News Updates: Democrats and Republicans Trade Stimulus Offers
A medical worker walks outside of the Maimonides Medical Center in New York City on
Here’s what you need to know about the impact of Covid-19 to navigate the markets today.
• Democrats have presented a compromise offer on another round of coronavirus stimulus to Republicans, but Senate Minority Leader Chuck Schumer declined to provide details on what the offer was, calling it “a private proposal to help move the ball forward.” If that was the intention, it did not necessarily seem to work, with Senate Majority Leader Mitch McConnell responding by distributing a reworked version of his earlier $500 billion package, far smaller than the $2.4 trillion sought by Democrats and the $908 billion bill presented Tuesday by a bipartisan group of senators. House Majority Leader Steny Hoyer (D., Md.) underlined the extent to which there has been a flurry of stimulus activity and announcements but no real progress over the past few days when he said that there is still no agreement between Democrats and Republicans on how big the next aid bill should be.
• The Centers for Disease Control and Prevention have shortened the recommended quarantine time from 14 days to 10 days, or 7 days if accompanied by a negative test result. The change means that people who are deemed to be “close contacts” of those infected with Covid-19 can return to normal activities earlier than before.
• White House Chief of Staff Mark Meadows will meet for the second day in a row with the head of the Food and Drug Administration, Stephen Hahn, on Wednesday, as the Trump administration continues to cajole regulators to move more quickly to authorize a Covid-19 vaccine, Bloomberg reports. The meeting comes after Hahn was summoned to meet with Meadows Tuesday to explain why the agency hasn’t moved faster to authorize emergency use of
(ticker: PFE) Covid-19 vaccine. On Wednesday, the U.K. became the first country to authorize the vaccine developed by Pfizer and
(BNTX) and immunizations are set to begin next week. The process is moving more slowly in the U.S., where an FDA panel is set to meet on Dec. 10 to review the company’s request for approval. Hahn has said that the FDA’s career scientists alone will make a decision on authorizing any vaccine and told Axios Tuesday that “we want to move quickly because this is a national emergency, but we will make sure that our scientists take the time they need to make an appropriate decision.”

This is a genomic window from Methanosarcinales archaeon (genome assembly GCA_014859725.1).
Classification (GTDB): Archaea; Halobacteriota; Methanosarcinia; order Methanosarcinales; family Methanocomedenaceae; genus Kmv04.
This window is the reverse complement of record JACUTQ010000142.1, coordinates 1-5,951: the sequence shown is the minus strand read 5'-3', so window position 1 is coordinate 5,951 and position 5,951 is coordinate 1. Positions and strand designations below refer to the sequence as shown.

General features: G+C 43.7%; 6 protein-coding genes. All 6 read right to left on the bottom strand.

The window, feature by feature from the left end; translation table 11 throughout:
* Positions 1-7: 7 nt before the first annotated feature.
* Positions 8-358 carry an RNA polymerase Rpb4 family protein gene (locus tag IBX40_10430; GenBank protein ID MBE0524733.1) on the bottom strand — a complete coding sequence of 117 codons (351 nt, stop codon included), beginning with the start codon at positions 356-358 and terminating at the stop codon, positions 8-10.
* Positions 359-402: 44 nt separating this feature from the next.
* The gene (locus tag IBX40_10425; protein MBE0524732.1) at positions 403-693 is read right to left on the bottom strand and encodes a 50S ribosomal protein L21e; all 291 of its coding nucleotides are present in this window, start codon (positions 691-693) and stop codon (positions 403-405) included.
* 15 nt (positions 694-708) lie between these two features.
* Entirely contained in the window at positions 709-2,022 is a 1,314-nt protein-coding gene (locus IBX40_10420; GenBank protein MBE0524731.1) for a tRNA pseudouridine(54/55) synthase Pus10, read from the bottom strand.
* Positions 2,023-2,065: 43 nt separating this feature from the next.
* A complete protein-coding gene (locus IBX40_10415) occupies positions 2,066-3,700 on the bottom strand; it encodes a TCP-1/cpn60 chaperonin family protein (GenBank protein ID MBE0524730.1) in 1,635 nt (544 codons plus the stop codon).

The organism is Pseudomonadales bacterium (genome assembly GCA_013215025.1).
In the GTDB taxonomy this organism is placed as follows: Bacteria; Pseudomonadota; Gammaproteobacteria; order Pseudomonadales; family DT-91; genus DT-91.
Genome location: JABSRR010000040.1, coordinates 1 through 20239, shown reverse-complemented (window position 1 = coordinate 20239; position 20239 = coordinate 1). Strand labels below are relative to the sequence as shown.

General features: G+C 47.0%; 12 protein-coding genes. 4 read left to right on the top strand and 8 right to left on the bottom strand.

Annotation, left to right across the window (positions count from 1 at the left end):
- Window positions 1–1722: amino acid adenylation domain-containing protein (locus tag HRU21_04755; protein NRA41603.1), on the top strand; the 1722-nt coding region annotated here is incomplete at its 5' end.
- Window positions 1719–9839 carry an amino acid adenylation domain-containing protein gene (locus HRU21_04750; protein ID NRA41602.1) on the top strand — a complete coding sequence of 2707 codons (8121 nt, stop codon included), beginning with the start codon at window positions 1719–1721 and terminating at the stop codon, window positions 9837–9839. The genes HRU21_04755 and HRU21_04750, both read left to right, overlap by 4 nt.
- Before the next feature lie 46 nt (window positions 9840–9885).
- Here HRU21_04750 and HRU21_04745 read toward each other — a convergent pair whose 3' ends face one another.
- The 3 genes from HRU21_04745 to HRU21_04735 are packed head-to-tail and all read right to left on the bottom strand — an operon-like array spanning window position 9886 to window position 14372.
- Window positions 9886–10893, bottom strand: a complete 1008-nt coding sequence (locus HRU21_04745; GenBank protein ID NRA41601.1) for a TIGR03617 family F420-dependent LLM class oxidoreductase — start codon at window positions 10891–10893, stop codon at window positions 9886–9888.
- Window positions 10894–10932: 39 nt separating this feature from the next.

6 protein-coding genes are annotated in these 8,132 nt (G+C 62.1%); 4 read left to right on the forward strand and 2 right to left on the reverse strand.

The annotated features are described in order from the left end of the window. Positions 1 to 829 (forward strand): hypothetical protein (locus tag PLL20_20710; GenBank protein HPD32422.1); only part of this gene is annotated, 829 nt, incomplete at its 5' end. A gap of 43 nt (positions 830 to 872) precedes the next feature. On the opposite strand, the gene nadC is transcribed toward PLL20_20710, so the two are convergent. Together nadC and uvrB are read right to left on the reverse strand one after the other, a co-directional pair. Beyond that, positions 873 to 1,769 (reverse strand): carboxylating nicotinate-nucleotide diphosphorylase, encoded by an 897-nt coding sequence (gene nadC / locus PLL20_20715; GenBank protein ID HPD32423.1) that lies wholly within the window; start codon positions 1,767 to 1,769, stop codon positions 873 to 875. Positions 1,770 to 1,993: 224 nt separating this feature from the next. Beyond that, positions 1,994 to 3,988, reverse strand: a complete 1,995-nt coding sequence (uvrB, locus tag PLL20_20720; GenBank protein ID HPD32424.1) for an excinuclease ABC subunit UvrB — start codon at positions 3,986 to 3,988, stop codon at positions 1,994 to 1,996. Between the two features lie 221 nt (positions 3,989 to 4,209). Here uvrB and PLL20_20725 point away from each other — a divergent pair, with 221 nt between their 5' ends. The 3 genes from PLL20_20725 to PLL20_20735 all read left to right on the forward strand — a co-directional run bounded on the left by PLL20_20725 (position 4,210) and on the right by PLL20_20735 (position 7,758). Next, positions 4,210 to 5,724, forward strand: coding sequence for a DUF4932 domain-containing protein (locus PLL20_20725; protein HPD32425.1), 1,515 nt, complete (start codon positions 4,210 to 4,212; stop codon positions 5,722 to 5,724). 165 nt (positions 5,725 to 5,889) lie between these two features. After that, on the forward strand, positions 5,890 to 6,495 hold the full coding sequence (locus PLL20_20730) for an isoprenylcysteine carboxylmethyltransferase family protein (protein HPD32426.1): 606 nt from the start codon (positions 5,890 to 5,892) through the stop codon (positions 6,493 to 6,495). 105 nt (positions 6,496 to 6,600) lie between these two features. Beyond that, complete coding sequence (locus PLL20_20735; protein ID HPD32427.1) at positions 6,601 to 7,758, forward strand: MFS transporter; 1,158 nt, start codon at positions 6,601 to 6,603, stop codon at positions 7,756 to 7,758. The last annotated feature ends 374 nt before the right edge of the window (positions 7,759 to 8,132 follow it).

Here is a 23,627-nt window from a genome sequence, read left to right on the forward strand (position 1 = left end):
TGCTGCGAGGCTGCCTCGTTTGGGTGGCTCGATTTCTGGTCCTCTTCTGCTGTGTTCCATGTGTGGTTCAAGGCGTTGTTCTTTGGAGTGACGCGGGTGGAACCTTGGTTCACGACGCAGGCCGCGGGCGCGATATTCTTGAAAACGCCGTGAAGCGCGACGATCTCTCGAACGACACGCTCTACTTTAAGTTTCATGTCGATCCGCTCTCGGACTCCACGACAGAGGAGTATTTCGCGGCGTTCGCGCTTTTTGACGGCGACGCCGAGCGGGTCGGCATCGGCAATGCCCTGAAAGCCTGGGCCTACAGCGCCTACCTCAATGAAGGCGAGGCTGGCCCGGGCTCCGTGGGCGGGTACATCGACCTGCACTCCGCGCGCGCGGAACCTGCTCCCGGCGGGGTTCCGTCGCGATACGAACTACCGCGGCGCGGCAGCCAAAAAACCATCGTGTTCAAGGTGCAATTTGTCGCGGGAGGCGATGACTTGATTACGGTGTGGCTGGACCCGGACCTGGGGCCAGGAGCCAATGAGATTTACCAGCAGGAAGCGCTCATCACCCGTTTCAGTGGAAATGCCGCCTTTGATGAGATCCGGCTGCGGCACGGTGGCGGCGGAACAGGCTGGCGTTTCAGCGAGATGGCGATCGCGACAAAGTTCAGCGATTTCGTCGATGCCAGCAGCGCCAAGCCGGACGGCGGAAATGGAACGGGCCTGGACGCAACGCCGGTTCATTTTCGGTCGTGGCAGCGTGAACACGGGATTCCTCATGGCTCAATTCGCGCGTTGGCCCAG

• A record number of Americans are hospitalized with Covid-19 infections, according to data compiled by the Covid Tracking Project, with 98,691 people hospitalized as of Dec. 1. Health officials across the country are growing increasingly alarmed that hospitals will be overwhelmed by Covid-19 patients in the coming weeks. Governors in both California and New York have warned that their state’s hospital systems may come under significant strain and in Rhode Island, residents were told via text message that hospitals were at capacity on Monday.
• President-elect Joe Biden said he won’t immediately remove tariffs placed on Chinese goods by President Trump and would initially keep the so-called Phase 1 trade agreement between the U.S. and China in place. “I’m not going to make any immediate moves, and the same applies to the tariffs,” Biden said in an interview with the New York Times published Wednesday. “I’m not going to prejudice my options.” Biden said he wants to review the current tariffs and agreement before consulting with American allies to “develop a coherent strategy.”
received emergency use authorization from the Food and Drug Administration for it Covid-19 antibody test, the pharmaceutical company said in a statement on Tuesday. The test will, among other things, help to measure the immune system response of people who have received Covid-19 vaccines and identify donors for convalescent plasma to help people infected with the disease recover.
Write to Ben Walsh at [email protected]